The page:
The Digital Journalist

The Real Decisive Moment
by Peter Howe

Michael Caine once said that anyone who remembers London in the sixties wasn't there at the time. The fact that I was there and do remember significant parts of that decade probably indicates the differences that existed in our lifestyles.  It was during this era that I served my apprenticeship in photography, working as an assistant/indentured servant to two of London's pre-eminent "swinging" photographers. For those who weren't there or don't remember, it was the time that the movie "Blow-up" fixed the image of the photographer in both the public's and my mind as 1) male, 2) rebellious, 3) glamorous, and 4) rich. I already made it on the first two, and fervently hoped to qualify for the others. The phrase that was around then, claiming that "David Bailey makes love daily" also brought an added cachet to the profession for me. Having worked as a freelance assistant for him, I can attest to the accuracy of the expression.  

The sixties were also when I was first exposed, mostly through the newly published Sunday Times Magazine, to the work of Don McCullin from Vietnam, the very young Mary Ellen Mark's photography out of the United States, and started to develop an interest in the same kind of work that had preceded them. For a young man in England this was as much the work that had appeared in the venerable Picture Post as Life or the FSA, especially the photography of the quintessentially English shooter Bert Hardy. But wherever it came from, this genre of photography seemed so much more interesting and important to me than photographs of miniskirts and Vidal Season's latest haircut. So I abandoned ideas of fashion photography and a studio in the King's Road, and became a photojournalist. This meant that I was now 1) male (one of the few areas in my life where I've been totally consistent), 2) rebellious (that ended about a decade later), 3) unkempt, and 4) constantly poor.  

Those of you reading this who share the obsessive pursuit of inquisitiveness through a camera will sympathize with what seems on the surface to be a stupid choice. I exchanged gorgeous models for welfare recipients. My locations changed from Chelsea to Belfast. During the course of my career I was shot at, beaten up, half frozen to death, and averaged about three hours of sleep a night for weeks at a time. I also discovered a remarkable camaraderie among my fellow photojournalists, an intense fascination in the world around me, and an unparalleled satisfaction in my work. It was a choice that honestly I have never once regretted.  

I recently read a phrase in a Salman Rushdie novel that really struck home. He describes a photograph as being: "a moral decision taken in one-eighth of a second." Although he may have gotten the shutter speed wrong, he got the process right. If you look back on those photographs that have scorched themselves into our collective memories, most of them are the work of photographers who fall under the broad category of documentarians. There are some exceptions to this statement. Marilyn Monroe's skirt blowing up in "The Seven-Year Itch," or Richard Avedon's portrait of the Beatles don't belong to this group. For the most part though, from Matthew Brady to Jacob Riis, Dorothea Lange, Margaret Bourke White, Robert Capa, Joe Rosenthal, and Carl Mydans, the photographic icons of each generation have been created by photojournalists.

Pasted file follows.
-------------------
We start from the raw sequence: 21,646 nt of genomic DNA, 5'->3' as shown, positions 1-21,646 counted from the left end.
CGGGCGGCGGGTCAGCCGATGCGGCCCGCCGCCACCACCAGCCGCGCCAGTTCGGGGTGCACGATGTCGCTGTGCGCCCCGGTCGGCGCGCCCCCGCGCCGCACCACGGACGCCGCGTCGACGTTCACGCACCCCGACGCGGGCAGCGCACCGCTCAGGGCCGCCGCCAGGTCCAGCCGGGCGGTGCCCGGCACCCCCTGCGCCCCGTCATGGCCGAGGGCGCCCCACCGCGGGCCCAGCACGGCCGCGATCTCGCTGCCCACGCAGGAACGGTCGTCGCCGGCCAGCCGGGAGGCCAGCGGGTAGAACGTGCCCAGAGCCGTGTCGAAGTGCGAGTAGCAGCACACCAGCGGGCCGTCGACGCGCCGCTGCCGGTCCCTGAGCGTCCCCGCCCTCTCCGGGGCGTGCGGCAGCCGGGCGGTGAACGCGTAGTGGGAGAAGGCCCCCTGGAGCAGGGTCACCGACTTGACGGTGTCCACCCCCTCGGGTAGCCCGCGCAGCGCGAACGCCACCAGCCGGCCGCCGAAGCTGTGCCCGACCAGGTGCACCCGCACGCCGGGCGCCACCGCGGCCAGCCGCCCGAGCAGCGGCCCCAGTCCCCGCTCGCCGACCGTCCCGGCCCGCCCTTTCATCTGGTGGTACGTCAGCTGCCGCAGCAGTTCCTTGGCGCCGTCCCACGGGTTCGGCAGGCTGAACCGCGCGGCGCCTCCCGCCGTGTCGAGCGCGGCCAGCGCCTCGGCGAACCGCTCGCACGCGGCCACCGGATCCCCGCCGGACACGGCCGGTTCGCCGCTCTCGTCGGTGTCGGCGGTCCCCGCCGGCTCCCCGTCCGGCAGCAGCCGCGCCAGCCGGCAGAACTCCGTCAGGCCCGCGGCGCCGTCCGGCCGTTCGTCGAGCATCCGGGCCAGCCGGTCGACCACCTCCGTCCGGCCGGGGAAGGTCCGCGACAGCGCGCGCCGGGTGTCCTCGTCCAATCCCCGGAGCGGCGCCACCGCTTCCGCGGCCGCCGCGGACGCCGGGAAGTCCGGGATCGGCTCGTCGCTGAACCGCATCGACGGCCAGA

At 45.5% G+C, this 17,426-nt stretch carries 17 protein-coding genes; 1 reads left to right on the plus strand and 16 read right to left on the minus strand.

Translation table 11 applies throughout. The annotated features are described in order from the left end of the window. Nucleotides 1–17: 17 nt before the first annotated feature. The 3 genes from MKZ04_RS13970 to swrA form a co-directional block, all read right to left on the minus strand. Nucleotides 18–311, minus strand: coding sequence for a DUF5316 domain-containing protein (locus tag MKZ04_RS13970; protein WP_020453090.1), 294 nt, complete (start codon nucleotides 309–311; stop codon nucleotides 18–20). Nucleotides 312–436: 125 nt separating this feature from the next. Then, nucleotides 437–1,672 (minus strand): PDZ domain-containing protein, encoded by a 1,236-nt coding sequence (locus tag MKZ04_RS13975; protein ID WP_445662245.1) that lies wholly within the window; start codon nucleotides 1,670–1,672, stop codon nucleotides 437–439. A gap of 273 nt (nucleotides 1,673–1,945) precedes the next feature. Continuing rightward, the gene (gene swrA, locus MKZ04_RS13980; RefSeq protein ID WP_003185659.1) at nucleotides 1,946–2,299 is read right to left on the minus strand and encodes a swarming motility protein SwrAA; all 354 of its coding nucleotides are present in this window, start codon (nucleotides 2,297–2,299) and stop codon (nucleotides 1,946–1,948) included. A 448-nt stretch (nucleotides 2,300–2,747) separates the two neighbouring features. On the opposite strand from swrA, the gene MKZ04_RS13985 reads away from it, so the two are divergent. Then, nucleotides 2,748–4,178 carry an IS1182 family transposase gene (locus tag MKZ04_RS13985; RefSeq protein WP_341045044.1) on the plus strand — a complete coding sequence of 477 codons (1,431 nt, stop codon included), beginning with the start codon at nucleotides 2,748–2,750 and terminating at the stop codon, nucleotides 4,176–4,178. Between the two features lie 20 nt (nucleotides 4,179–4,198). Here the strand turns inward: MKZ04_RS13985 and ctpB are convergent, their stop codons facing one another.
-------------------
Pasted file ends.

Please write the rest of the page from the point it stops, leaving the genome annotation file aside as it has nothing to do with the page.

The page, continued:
Last month's 25th anniversary of the end of the Vietnam War was a reminder that the images that help define our memories of that turbulent time are remarkable in several ways. One is the high number of them that remain memorable. Just think of them. The wounded American soldier standing Christ-like in a shattered landscape; the naked napalmed girl running toward the camera; the police colonel executing a Viet Cong suspect; the Kent State "pieta" photograph. Another is that whether they sprang from the cameras of Larry Burrows, Nick Ut, Eddie Adams, or John Filo, their relevance today is guaranteed by the fact that they are more the products of a moral decision than the reaction of light upon silver chemistry.  

Memory-searing photojournalism is never neutral. It is not the act of a dispassionate witness but the passionate expression of a determined moralist. Most of the surviving photographers who created these icons probably would not recognize themselves in this description. For them it was simply being in the right place at the right time, more happenstance than moral conviction. But the "right place at the right time" is a moral decision. When describing his participation in the D-Day landings, Robert Capa portrayed using his life as a stake in the gamble that was the D-Day invasion. He decided to go in with the first wave. Similarly, during the Vietnam War many photographers earned the respect of the "grunts" alongside of whom they worked. The soldiers realized that they had to be there, but the photographers didn't. What they didn't realize was that some photographers spent much more time under combat conditions than would be required of any draftee. Although for a few this may have been motivated by bravado, for the vast majority it was a moral decision.  

So maybe Rushdie didn't get the shutter speed wrong. Probably none of these photographs were taken at one-eighth of a second, but when I re-read the quote I realized that's not what the writer said. It's the moral decision that is taken in one-eighth of a second, not necessarily the photograph. And it's the moral decision by the photographer to place the bet on this horse or the other that guarantees that a photograph taken thirty, fifty, or one hundred years ago is as compelling today as it was when its creator "happened" to be in the right place at the right time.

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